Michael Metcalfe: We need money for aid. So let’s print it.

TED@State Street

Michael Metcalfe: We need money for aid. So let’s print it.


During the financial crisis, the central banks of the United States, United Kingdom and Japan created $3.7 trillion in order to buy assets and encourage investors to do the same. Michael Metcalfe offers a shocking idea: could these same central banks print money to ensure they stay on track with their goals for global aid? Without risking inflation?

Rupal Patel: Synthetic voices, as unique as fingerprints

TEDWomen 2013

Rupal Patel: Synthetic voices, as unique as fingerprints


Many of those with severe speech disorders use a computerized device to communicate. Yet they choose between only a few voice options. That's why Stephen Hawking has an American accent, and why many people end up with the same voice, often to incongruous effect. Speech scientist Rupal Patel wanted to do something about this, and in this wonderful talk she shares her work to engineer unique voices for the voiceless.

Chris McKnett: The investment logic for sustainability

TED@State Street

Chris McKnett: The investment logic for sustainability


Sustainability is pretty clearly one of the world's most important goals; but what groups can really make environmental progress in leaps and bounds? Chris McKnett makes the case that it's large institutional investors. He shows how strong financial data isn't enough, and reveals why investors need to look at a company's environmental, social and governance structures, too.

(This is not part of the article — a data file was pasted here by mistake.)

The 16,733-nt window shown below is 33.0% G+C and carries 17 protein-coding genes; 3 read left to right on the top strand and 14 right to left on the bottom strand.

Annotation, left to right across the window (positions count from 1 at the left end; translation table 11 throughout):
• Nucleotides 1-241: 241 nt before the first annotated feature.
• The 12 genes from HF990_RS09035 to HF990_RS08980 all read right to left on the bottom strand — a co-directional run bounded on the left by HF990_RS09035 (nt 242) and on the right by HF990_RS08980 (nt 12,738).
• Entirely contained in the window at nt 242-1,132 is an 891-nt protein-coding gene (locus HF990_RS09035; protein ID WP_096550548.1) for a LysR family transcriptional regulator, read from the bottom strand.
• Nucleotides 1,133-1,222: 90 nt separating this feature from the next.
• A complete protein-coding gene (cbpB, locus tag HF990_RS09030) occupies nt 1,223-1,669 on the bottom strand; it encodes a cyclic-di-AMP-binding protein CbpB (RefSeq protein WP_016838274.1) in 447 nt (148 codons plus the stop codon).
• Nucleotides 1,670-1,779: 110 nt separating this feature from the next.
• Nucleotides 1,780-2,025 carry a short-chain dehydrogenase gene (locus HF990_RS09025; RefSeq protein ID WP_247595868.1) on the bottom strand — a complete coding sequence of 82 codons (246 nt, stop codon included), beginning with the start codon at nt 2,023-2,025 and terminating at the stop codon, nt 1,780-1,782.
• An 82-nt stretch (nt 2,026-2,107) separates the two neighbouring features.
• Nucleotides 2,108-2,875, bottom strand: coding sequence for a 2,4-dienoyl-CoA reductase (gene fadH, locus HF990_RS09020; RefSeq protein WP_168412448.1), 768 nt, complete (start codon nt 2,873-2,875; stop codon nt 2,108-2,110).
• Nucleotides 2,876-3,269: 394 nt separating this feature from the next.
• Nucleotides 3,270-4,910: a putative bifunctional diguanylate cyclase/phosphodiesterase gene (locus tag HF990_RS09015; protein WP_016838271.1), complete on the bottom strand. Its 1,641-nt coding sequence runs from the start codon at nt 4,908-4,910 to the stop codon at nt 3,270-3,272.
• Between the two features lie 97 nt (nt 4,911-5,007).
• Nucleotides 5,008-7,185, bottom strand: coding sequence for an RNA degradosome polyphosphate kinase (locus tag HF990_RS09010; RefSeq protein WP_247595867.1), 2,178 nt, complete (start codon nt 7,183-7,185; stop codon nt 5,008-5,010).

Leyla Acaroglu: Paper beats plastic? How to rethink environmental folklore

TED2013

Leyla Acaroglu: Paper beats plastic? How to rethink environmental folklore


Most of us want to do the right thing when it comes to the environment. But things aren’t as simple as opting for the paper bag, says sustainability strategist Leyla Acaroglu. A bold call for us to let go of tightly-held green myths and think bigger in order to create systems and products that ease strain on the planet.

Yann Dall'Aglio: Love -- you're doing it wrong

TEDxParis 2012

Yann Dall'Aglio: Love -- you're doing it wrong


In this delightful talk, philosopher Yann Dall’Aglio explores the universal search for tenderness and connection in a world that's ever more focused on the individual. As it turns out, it's easier than you think. A wise and witty reflection on the state of love in the modern age. (Filmed at TEDxParis.)

David Puttnam: Does the media have a "duty of care"?

TEDxHousesOfParliament

David Puttnam: Does the media have a "duty of care"?


In this thoughtful talk, David Puttnam asks a big question about the media: Does it have a moral imperative to create informed citizens, to support democracy? His solution for ensuring media responsibility is bold, and you might not agree. But it's certainly a question worth asking ... (Filmed at TEDxHousesofParliament.)

Clayton Cameron: A-rhythm-etic. The math behind the beats